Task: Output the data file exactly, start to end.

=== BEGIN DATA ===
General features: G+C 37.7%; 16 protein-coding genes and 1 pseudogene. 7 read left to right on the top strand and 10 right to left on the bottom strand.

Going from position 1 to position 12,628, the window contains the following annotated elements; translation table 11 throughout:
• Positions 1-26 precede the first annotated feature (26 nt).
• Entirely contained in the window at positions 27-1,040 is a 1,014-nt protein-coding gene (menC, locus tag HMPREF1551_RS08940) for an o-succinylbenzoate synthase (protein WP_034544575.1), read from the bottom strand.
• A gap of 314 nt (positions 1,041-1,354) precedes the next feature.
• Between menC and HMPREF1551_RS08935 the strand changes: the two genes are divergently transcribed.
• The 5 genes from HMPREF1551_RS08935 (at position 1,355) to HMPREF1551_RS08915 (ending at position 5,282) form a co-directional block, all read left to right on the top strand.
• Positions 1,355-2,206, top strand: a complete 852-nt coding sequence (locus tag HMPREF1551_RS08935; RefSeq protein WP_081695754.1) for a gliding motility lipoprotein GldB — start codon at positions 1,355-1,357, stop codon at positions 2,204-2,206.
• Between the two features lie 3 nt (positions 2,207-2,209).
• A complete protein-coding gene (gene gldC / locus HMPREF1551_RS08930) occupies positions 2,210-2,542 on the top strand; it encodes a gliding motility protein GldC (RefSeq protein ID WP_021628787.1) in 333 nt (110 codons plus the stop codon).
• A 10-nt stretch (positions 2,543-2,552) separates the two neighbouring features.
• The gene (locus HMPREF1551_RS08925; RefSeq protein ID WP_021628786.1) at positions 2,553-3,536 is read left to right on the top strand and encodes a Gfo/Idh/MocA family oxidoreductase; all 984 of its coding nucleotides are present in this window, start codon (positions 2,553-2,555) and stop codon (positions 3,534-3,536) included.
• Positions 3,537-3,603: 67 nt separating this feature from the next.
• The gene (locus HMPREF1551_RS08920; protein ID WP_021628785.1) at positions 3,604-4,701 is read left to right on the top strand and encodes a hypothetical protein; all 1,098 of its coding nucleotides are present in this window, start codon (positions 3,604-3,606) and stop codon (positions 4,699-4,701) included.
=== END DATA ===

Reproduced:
General features: G+C 37.7%; 16 protein-coding genes and 1 pseudogene. 7 read left to right on the top strand and 10 right to left on the bottom strand.

Going from position 1 to position 12,628, the window contains the following annotated elements; translation table 11 throughout:
• Positions 1-26 precede the first annotated feature (26 nt).
• Entirely contained in the window at positions 27-1,040 is a 1,014-nt protein-coding gene (menC, locus tag HMPREF1551_RS08940) for an o-succinylbenzoate synthase (protein WP_034544575.1), read from the bottom strand.
• A gap of 314 nt (positions 1,041-1,354) precedes the next feature.
• Between menC and HMPREF1551_RS08935 the strand changes: the two genes are divergently transcribed.
• The 5 genes from HMPREF1551_RS08935 (at position 1,355) to HMPREF1551_RS08915 (ending at position 5,282) form a co-directional block, all read left to right on the top strand.
• Positions 1,355-2,206, top strand: a complete 852-nt coding sequence (locus tag HMPREF1551_RS08935; RefSeq protein WP_081695754.1) for a gliding motility lipoprotein GldB — start codon at positions 1,355-1,357, stop codon at positions 2,204-2,206.
• Between the two features lie 3 nt (positions 2,207-2,209).
• A complete protein-coding gene (gene gldC / locus HMPREF1551_RS08930) occupies positions 2,210-2,542 on the top strand; it encodes a gliding motility protein GldC (RefSeq protein ID WP_021628787.1) in 333 nt (110 codons plus the stop codon).
• A 10-nt stretch (positions 2,543-2,552) separates the two neighbouring features.
• The gene (locus HMPREF1551_RS08925; RefSeq protein ID WP_021628786.1) at positions 2,553-3,536 is read left to right on the top strand and encodes a Gfo/Idh/MocA family oxidoreductase; all 984 of its coding nucleotides are present in this window, start codon (positions 2,553-2,555) and stop codon (positions 3,534-3,536) included.
• Positions 3,537-3,603: 67 nt separating this feature from the next.
• The gene (locus HMPREF1551_RS08920; protein ID WP_021628785.1) at positions 3,604-4,701 is read left to right on the top strand and encodes a hypothetical protein; all 1,098 of its coding nucleotides are present in this window, start codon (positions 3,604-3,606) and stop codon (positions 4,699-4,701) included.